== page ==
17 September 2010
Say you’ve got a strange little nagging pain in your abdomen that won’t go away for a few days. Who isn’t going to engage in a little doomsday thinking: I’m dying of cancer and I don’t know who’s going to take care of the dog when I’m in the hospital. Or say you’re going for a swim, and you feel something brush against your leg in the dark water below: It’s a poisonous snake and when it bites me, I’ll sink to the bottom and no one will ever find my body. Sarah Watt’s deceptively sweet film, “Look Both Ways” — the winner of piles of international prizes — probes some of the ways we deal with death, over-anticipate disaster, and screw ourselves up in the meantime.
No wonder we anticipate disaster: it’s on the news all the time. In this film, it’s a miserably hot summer weekend in Adelaide, South Australia, and the news channels are preoccupied with covering a train crash so awful that they’re still searching through the wreckage for survivors (and bodies). Footage of the crash and snippets from the news haunt the edges of the film, darkening the more immediate anxieties its characters have on their minds: Meryl (Justine Clarke, above), an illustrator, is returning from her father’s funeral; Nick (William McInness), a newspaper photographer, has just learned he has cancer; and journalist Andy (Anthony Hayes), still wrestling with his ex-wife over child visitation, has just learned that his new girlfriend, Anna (Lisa Flanagan) is pregnant, which only makes their uncomfortable relationship all the worse.
You’d think that these anxieties might be enough, but the film’s lonely characters also engage in doomsday fantasies that are alternately grim and funny. As she walks home under the train tracks, Meryl imagines the train falling to crush her; entering the pool, she imagines a shark biting her in two — all displayed for us in quickie animated shorts that look like Meryl’s own watercolors. Nick’s fears of death appear as memories of his dying father and rapid-fire photo montages suited to his photographer’s eye. It’s not just that these inserted imaginary moments tell us more about each character and his/her inner life — although they accomplish that with stunning effect and efficiency. They somehow capture the twists and turns of the minds of lonely and imaginative people, and they make you think about your own imaginary scenarios. As an animator herself whose many previous films are all animated shorts, writer-director Watt turns what might have been merely whimsical or gimmicky in someone else’s hands (remember similar moments in “Amelie” and “Run Lola Run”?) into something both revelatory and familiar to those of us with our own overactive imaginations.
The characters come together when Meryl — in the midst of imagining that a man with a dog in the distance transforms into a masked rapist who attacks her — is jolted out of it by witnessing him get hit and killed by a passing train, and Nick and Andy appear on the scene on behalf of their newspaper. Nick’s especially drawn to Meryl when he finds one of her watercolors in the trash outside her apartment: a beautiful image of a stormy sea, with miniature figures both drowning and waving, so evocative of his own sense of dislocation and worry. Their conversations and their budding, tentative relationship — like so many of the other interactions between characters — seem to be marked more by what they won’t say than what they will, so it’s no surprise that Nick won’t tell Meryl that he’s got cancer. He can barely think about it himself except when he goes running — scenes that capture so perfectly his loneliness, his grasping attempt to retain some normalcy, his growing sense of despair.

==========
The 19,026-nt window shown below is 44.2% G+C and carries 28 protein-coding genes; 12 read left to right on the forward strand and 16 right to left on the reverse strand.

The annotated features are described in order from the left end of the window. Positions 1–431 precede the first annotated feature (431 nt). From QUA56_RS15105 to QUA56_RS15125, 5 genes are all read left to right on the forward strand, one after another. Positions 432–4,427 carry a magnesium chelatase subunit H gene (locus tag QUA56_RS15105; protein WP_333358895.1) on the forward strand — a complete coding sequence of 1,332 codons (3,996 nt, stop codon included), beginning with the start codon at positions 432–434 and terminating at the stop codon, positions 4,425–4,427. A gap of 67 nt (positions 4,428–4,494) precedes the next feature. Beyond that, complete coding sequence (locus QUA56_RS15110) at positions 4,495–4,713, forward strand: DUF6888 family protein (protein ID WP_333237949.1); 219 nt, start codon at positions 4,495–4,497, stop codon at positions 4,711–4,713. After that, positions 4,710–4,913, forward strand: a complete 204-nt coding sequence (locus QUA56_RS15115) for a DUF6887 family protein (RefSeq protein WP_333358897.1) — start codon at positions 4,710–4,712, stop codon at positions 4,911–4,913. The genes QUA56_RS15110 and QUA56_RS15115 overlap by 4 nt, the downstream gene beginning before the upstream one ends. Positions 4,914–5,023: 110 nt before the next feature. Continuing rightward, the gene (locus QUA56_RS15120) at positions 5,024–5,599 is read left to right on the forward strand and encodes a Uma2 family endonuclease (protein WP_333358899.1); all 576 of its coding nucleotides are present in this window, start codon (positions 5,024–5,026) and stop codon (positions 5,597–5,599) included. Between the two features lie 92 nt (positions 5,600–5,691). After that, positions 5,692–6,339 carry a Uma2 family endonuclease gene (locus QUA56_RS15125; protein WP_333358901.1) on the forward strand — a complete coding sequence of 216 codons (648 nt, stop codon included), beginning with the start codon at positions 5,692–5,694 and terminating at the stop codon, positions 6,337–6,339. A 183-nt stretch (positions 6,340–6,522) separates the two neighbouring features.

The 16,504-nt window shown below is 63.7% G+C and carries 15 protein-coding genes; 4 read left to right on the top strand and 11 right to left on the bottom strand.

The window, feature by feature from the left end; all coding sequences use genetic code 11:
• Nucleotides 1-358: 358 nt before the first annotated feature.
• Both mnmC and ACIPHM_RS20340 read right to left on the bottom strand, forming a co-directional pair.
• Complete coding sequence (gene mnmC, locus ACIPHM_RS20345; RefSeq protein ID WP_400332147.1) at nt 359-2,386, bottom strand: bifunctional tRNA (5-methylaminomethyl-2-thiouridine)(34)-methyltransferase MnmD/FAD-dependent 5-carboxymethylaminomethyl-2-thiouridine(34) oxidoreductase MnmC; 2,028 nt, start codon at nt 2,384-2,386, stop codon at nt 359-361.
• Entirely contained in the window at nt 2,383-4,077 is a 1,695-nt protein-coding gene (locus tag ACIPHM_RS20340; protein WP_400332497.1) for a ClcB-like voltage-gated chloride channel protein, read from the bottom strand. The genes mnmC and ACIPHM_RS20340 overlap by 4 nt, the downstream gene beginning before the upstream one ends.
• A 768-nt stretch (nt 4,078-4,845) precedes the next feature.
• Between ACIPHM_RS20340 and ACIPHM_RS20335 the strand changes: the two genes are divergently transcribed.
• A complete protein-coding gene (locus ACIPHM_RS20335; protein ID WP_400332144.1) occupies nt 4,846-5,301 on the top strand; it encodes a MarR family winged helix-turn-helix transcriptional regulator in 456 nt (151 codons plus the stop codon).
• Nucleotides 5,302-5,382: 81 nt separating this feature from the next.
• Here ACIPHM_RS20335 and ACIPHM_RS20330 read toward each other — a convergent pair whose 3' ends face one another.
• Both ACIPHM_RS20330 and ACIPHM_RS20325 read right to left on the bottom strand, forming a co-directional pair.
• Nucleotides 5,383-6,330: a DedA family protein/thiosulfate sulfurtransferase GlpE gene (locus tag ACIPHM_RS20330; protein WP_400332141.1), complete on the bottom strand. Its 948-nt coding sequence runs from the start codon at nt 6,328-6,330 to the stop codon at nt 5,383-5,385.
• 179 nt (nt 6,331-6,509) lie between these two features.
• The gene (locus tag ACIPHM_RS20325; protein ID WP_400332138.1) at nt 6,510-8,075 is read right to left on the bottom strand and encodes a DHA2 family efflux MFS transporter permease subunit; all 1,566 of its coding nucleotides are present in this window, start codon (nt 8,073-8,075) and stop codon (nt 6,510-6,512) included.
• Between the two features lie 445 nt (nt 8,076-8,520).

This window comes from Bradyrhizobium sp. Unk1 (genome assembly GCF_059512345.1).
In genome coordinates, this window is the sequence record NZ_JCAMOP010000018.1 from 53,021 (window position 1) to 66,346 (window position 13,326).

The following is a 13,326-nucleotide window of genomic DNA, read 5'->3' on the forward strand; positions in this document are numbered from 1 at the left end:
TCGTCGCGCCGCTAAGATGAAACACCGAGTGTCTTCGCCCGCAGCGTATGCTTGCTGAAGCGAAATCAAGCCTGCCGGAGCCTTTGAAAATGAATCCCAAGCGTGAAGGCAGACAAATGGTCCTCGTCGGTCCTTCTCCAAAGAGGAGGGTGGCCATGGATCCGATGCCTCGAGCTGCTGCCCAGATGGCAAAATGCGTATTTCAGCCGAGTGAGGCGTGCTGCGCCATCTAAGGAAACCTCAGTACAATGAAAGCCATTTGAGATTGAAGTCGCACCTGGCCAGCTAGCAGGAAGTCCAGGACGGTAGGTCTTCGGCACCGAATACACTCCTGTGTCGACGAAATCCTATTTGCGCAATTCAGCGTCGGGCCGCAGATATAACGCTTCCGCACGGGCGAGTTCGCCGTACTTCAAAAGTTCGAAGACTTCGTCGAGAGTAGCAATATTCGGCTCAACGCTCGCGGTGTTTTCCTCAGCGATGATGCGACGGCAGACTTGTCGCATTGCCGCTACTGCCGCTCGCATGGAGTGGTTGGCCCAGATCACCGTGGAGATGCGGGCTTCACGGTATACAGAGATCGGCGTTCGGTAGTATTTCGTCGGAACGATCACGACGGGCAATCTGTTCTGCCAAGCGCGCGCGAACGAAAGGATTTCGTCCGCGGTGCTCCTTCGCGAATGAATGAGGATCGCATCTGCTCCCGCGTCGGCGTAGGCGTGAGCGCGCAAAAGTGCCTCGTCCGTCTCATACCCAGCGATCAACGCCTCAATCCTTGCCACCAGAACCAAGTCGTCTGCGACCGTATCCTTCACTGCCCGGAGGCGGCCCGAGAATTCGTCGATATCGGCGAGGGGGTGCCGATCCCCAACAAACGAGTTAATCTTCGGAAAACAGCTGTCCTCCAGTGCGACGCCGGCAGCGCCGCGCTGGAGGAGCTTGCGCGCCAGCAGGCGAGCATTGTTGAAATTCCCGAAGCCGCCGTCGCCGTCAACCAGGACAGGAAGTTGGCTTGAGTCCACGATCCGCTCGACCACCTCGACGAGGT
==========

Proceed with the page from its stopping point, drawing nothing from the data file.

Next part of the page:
A funny, sweet film about death: how did Watt do it? I can’t help but see the stamp of her animator sensibility in virtually every scene — a quirky attention to background detail, like the colors of train cars or the arrangement of warning signs on a building — indicating that her characters’ imaginations have been tilted, heightened, perverted by their circumstances. Watt explained in a 2006 interview that making animated shorts is “a megalomaniac’s –- a shy megalomaniac’s — form of filmmaking, because you don’t actually have to talk to anyone, and you can wait until it is perfect before you show it to anyone” — so making a live-action, full-length film required her to exercise new muscles. “I had to dump that personality and take up a collaborative one,” she says. She shows that transformation taking place with her characters on screen as well — moving beyond their comfort zones, failing to look both ways, skinning their knees and getting up again.
I feel as if I’m on a quest to uncover all those film gems created by women directors and screenwriters, and featuring unexpectedly magnificent female characters — films that suffer from what I’ve started to think of as the Franzen Effect. Like the overwhelming media attention to certain (male) author/darlings, like Jonathan Franzen, female filmmakers and actors just don’t get the rabid media attention of, say, a Ben Affleck or David Fincher — or even the new film “Animal Kingdom” by Watt’s fellow Australian, David Michôd. Stumbling across “Look Both Ways” on Netflix — and finding out that this unknown-to-me film had won some twenty-one international film prizes — reminds me yet again of the importance of drawing attention to films by women … but I’ll save my full-fledged rant on this subject for a later time.